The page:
Battle of Stalingrad: The Collapse of Hitler’s Grand Plan

The Soviet Union ultimately prevailed over the German army at Stalingrad during World War II. To put it simply, this marked the point at which the German army on the Eastern Front began to weaken and the Soviets began to retake territory they had previously lost.

Stalingrad, fought between German and Soviet armies from August 1942 to January 1943, is widely regarded as a defining moment of World War II. In the annals of military history, this conflict ranks among the most pivotal events of the twentieth century. The German armies’ advance into Soviet territory was halted thanks to the Soviet Union’s decisive victory in this titanic battle, in which both sides expended enormous resources. This defeat dealt a severe blow to the Axis powers and provided the Allies with a crucial psychological victory.

After the initial success of the German army’s invasion of the Soviet Union on June 22, 1941 (Operation Barbarossa), the front stabilized. The terrible fighting of the previous winter had left its mark on the German army, and by the spring of 1942, they still hadn’t recovered. Adolf Hitler, however, despite realizing that time was not on his side, decided to launch an offensive against the Soviets during the summer. The goal was to deal a fatal blow to the USSR by facilitating the seizure or neutralization of the oil wells in the Caucasus (Makop, Grozny, and Baku)—an old fixed idea of the Führer. The OKH (Army High Command) created the Blue Plan (Fall Blau) to achieve this goal.

Army Group South was the only unit given an offensive mandate under this plan, and it was tasked with using the same tactics that had proven so effective for the Germans. The infantry followed, destroying the resulting cauldrons created when the tanks and tactical aviation opened the way, devastated the rear, and ravaged the enemy logistic and command centers. From the Donets to the Volga, German mechanical formations showed their full might on the flat, open steppes and plains of southern Russia.

Several steps were required to fully implement the Blue Plan:

A: Two preliminary operations, the first of which involved Von Manstein’s 11th Army clearing the Crimea and the second of which involved the 6th Army and the 1st Armored Army reducing the Izium salient,

  • I: The Soviet forces in the Voronezh region of the Don will be encircled by two claws from Kursk and Belgorod.
  • II. The Red Army was once again surrounded in the Donets and Don regions, this time around the Millerovo area. The fighting forces will have to move along this river to the south.
  • III: Three armies in the south of the device must move quickly east toward the Volga and meet up with the forces in phase II near the city of Stalingrad. The plan states, “In any case, we must try to reach Stalingrad or, at the very least, to place this city under the action of our heavy weapons, in order to eliminate it as a center of armament and communication.” The taking of Stalingrad is not a goal in itself but rather a means to an end in order to sever the flow of commerce on the Volga and secure the northern flank of the armies fighting in Phase IV.

B: The German forces will march on the Caucasus after completing the three preceding phases and destroying most of the Red Army’s positions in southern Russia. Army Group A (coming from Army Group South) had been tasked with completing this mission by conducting a motorized raid on Baku, a distance of more than 1,000 kilometers. Army Group B, a subset of Army Group South, will patrol the territory to the north of the rivers Don and Volga. Assigned to the Stalingrad sector was the 6th Army.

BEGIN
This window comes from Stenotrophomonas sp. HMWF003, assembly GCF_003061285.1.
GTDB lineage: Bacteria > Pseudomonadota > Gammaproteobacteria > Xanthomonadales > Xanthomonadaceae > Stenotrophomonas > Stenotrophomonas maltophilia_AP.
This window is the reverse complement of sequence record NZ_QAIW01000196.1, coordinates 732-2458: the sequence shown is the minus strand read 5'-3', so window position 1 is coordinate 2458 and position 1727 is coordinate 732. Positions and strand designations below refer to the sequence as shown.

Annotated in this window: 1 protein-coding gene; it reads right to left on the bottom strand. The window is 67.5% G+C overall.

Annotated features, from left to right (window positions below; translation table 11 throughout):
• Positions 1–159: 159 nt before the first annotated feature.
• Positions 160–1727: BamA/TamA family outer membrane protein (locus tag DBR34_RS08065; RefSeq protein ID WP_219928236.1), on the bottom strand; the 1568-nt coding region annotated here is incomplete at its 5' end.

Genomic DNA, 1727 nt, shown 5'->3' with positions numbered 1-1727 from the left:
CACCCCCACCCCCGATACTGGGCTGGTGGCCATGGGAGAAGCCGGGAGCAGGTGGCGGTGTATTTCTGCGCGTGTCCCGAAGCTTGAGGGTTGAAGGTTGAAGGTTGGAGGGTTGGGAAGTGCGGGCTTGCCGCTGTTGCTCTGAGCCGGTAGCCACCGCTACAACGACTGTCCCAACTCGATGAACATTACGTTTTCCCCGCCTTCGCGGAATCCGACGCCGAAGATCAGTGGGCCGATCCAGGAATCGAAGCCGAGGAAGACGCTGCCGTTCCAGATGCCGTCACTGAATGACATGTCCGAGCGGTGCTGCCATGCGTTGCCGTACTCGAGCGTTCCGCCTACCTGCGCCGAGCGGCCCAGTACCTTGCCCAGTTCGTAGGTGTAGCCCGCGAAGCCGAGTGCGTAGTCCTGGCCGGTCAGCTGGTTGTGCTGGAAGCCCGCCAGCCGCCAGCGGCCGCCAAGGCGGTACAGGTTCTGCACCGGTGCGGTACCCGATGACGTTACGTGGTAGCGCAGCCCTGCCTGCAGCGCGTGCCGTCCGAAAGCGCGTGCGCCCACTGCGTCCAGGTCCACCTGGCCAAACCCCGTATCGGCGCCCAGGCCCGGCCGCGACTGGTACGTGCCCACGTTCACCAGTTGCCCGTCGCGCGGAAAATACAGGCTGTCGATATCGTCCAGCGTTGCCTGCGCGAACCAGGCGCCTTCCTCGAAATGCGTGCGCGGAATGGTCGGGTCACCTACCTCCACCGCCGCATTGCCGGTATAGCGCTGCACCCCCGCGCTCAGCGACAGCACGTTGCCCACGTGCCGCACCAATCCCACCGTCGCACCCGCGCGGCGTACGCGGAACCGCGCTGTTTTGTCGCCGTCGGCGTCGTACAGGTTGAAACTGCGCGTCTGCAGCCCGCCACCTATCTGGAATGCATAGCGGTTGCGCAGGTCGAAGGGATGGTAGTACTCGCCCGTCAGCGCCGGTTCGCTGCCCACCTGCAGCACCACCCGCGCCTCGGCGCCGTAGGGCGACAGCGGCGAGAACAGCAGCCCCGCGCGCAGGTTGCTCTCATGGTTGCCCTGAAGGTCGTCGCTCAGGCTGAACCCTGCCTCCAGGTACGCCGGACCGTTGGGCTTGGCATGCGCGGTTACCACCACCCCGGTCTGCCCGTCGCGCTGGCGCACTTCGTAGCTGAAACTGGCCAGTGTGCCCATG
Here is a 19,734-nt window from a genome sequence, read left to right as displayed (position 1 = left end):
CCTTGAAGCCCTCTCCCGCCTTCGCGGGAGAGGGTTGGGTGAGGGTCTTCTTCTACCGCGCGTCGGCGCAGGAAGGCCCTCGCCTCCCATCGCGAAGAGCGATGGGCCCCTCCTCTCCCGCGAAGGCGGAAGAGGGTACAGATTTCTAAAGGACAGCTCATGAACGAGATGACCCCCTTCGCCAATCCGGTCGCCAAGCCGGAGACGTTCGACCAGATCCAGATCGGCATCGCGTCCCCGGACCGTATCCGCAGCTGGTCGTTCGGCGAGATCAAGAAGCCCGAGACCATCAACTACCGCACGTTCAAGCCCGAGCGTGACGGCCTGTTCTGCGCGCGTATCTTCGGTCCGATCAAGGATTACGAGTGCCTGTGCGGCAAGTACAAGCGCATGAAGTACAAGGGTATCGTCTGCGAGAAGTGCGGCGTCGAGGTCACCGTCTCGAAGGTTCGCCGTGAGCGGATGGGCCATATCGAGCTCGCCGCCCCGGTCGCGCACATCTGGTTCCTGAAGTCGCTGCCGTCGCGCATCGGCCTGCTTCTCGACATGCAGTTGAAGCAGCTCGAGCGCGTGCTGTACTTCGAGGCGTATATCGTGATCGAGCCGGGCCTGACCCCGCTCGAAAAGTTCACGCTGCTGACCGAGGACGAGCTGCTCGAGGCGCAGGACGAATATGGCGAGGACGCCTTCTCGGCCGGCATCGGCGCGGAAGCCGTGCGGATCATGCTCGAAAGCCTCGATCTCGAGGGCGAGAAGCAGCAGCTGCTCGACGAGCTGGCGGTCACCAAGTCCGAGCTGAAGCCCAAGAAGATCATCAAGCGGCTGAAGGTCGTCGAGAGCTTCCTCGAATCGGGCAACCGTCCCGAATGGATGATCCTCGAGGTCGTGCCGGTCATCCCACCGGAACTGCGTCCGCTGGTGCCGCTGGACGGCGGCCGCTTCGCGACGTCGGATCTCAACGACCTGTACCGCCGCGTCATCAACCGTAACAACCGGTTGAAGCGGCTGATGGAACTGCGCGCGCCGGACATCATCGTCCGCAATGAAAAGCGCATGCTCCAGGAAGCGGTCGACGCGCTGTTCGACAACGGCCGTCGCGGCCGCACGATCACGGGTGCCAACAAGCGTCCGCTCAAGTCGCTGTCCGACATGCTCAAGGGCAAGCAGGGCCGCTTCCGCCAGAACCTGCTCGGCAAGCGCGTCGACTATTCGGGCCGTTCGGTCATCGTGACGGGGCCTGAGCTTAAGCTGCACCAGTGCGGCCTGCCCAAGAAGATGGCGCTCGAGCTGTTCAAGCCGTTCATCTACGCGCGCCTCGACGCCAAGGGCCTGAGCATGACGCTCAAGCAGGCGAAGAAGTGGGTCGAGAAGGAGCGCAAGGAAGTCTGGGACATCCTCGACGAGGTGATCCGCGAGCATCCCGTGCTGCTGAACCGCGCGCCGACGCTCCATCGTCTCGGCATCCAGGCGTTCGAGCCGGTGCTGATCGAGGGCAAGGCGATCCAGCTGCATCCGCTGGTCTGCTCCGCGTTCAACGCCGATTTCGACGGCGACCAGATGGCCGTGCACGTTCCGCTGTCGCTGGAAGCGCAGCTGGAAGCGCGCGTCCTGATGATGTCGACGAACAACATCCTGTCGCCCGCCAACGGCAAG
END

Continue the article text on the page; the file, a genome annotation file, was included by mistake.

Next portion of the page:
As of September 1942, the latter formation would be the most potent in all of Germany’s armed forces (Heer). There were 11 Infantry and Light Infantry Divisions (Chasseurs), 2 Motorized Divisions, 2 Armored Divisions (plus elements of another), nearly 1000 artillery pieces, and numerous multiple rocket launchers at its disposal back when it was composed of 4 corps.

General Paulus, a Hessian who was born in 1890 to a family of modest civil servants, oversaw the operation. As a relatively unknown lieutenant, he enlisted in the army in 1910 and eventually wed a Romanian nobility. The doors of opportunity await him after this marriage. Despite his weak health, he worked in the World War I staff offices. He was well-liked for being polite and levelheaded, as well as being a stickler for detail and an astute tactician. After Hitler came to power and remilitarized Germany, things took off for him professionally.

He took over as Chief of Staff of the Motorized Troops Directorate from Guderian in 1935. In 1939, he became General and Chief of Staff of the 6th Army. It was on May 28, 1940, that he personally accepted the surrender of the Belgian army. He rose to prominence after the French War and was appointed Quartermaster General. He was a key figure in the planning of the Barbarossa invasion. He assumed control of the 6th Army on January 5, 1942. He was now in charge of the army’s pride despite never having led a brigade personally.

The Blue Plan’s defeat

The Blue Plan was first put into action on June 28, 1942. German forces had four months to take control of the Caucasus region’s oil fields. A Soviet gadget stood between the German troops and Moscow, and although it was undoubtedly formidable, Stalin nevertheless prioritized the units fighting in the Moscow area. The Soviet leader was worried that the Germans would attempt to encircle their capital once again, this time from the south. As far as he was concerned, the Germans’ preparations for the Caucasus were only a sideshow. Due to this, the Germans had moderate success with the Blue Plan’s first three stages.

On July 25, they were barely a hundred kilometers from Stalingrad and had taken control of Rostov (the entrance to the Caucasus). A closer inspection, however, reveals that the Germans’ success was far from certain. The Wehrmacht, which had changed drastically since 1941, struggled to keep up with the frantic pace of the armored divisions due to a severe shortage of men and resources. In contrast to the wars of 1941, Soviet forces were able to break out of German encirclements and do considerable damage to the Heer, especially in urban settings.

Subtly, the campaign’s success and the hesitance of the German generals prompted Hitler to invest more in the conduct of operations, even if it meant reversing the primary objectives of the Blue Plan. Although the Führer had a keen strategic acumen, he was still a military amateur, and the continual pressure he was under caused him to lose touch with reality.